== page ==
4) Exercise: There are myriad health benefits of exercise, including lowering blood pressure, lowering resting heart rate and increasing high density lipoprotein cholesterol - aka the “good’ cholesterol. Exercise also makes us more sensitive to insulin and helps us better control blood glucose. Exercise helps with depression, anxiety, stress relief, sleep, and energy. To minimize your time sitting, you can utilize a stand-up or treadmill work station, use an exercise ball as a chair, or an under-the-desk stationary bicycle. If nothing else, stand up and move at least once an hour. The guidelines recommend accumulating 150 minutes of moderate intensity exercise each week [health.gov]. Walking is always a great option! Find something you enjoy. If you already have a baseline level of fitness, consider trying the Scientific 7 minute workout which incorporates interval and strength training.
If you are already practicing healthy habits, this is a good time to congratulate yourself! Taking care of yourself is not just ‘exercise more and eat less.’ Identify an area in which you are doing well, and an area in which you wish to improve. Consider committing to taking a first step by telling a colleague, friend, or family member about your plan and invite them to join you in your quest to improve your personal wellness. We invite you to share tips, tools, or commitment to change by leaving a comment below!
1. Harvard Medical School. Harvard Health Publishing. “Medical Dictionary of Health Terms: Q-Z”. https://www.health.harvard.edu/medical-dictionary-of-health-terms/q-through-z#S-terms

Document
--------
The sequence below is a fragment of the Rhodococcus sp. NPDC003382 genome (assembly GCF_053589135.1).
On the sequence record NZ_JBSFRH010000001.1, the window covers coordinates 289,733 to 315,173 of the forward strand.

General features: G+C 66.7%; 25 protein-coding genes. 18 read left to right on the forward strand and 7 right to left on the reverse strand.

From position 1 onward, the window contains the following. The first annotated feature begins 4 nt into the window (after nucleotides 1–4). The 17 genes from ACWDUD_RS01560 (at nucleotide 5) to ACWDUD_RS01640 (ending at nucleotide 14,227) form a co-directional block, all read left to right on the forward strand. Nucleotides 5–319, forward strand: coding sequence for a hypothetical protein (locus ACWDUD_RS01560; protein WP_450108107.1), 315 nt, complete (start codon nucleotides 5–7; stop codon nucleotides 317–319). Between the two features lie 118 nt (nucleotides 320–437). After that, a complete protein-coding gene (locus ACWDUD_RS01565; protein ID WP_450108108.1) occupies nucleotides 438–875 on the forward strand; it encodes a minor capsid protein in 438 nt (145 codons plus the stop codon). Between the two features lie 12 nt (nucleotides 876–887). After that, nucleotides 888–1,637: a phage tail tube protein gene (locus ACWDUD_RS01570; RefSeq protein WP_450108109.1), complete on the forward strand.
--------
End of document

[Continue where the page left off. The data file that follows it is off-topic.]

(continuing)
2. Cleveland Clinic. “Diaphragmatic Breathing.” https://my.clevelandclinic.org/health/articles/9445-diaphragmatic-breathing
3. The National Sleep Foundation. “National Sleep Foundation Recommends New Sleep Times.” The National Sleep Foundation, Feb 2, 2015:
4. Sleep.org. “The Ideal Temperature for Sleep.” https://sleep.org/articles/temperature-for-sleep/
5. Nutrition facts.org. https://nutritionfacts.org/
6. Oyebode, O, Gordon-Dseagu V, Walker A, and Mindell JS. “Fruit and vegetable consumption and all-cause, cancer and CVD mortality: analysis of Health Survey for England data.” 2014. Journal of Epidemiology and Community Health 68:856-862. http://jech.bmj.com/content/68/9/856
7. “Healthy Eating Plate and Healthy Eating Pyramid.” https://www.hsph.harvard.edu/nutritionsource/healthy-eating-plate/
Copyright © 2011, Harvard University. For more information about The Healthy Eating Plate, please see The Nutrition Source, Department of Nutrition, Harvard School of Public Health, www.thenutritionsource.org, and Harvard Health Publications, www.health.harvard.edu.
8. Health.gov. “Physical Activity Guidelines for Americans.” https://health.gov/paguidelines/guidelines/
9. Wiseman, Ben. “The Scientific 7 Minute Workout.” The New York Times, May 3, 2013:
Kristina Dzara, PhD, MMSc is a Harvard Macy Scholar (Educators, Assessment ’16; Healthcare 2.0 ’17), Instructor of Pediatrics at Harvard Medical School, Research Staff at Massachusetts General Hospital, Curriculum Developer at HarvardX, and Social Media Strategist at the Harvard Macy Institute. She has a doctoral degree in Sociology from Southern Illinois University Carbondale and recently earned a master’s degree in Medical Education from Harvard Medical School. For the past 8 years she has provided research, educational, and administrative support to faculty and learners in academic medicine. Her current projects focus on learner assessment, faculty development, curriculum development, education technology, and the use of social media in medical education. Kristina can be followed on Twitter (@KristinaDzara) or on LinkedIn.
Beth Pegg Frates, MD is Assistant Professor of Physical Medicine and Rehabilitation at Harvard Medical School and Spaulding Rehabilitation Hospital. She is a graduate of Harvard College and Stanford University School of Medicine, and completed her residency and fellowship training at Massachusetts General Hospital. She is on the Board of Directors of the American College of Lifestyle Medicine. Beth can be followed on Twitter (@BethFratesMD) or on LinkedIn.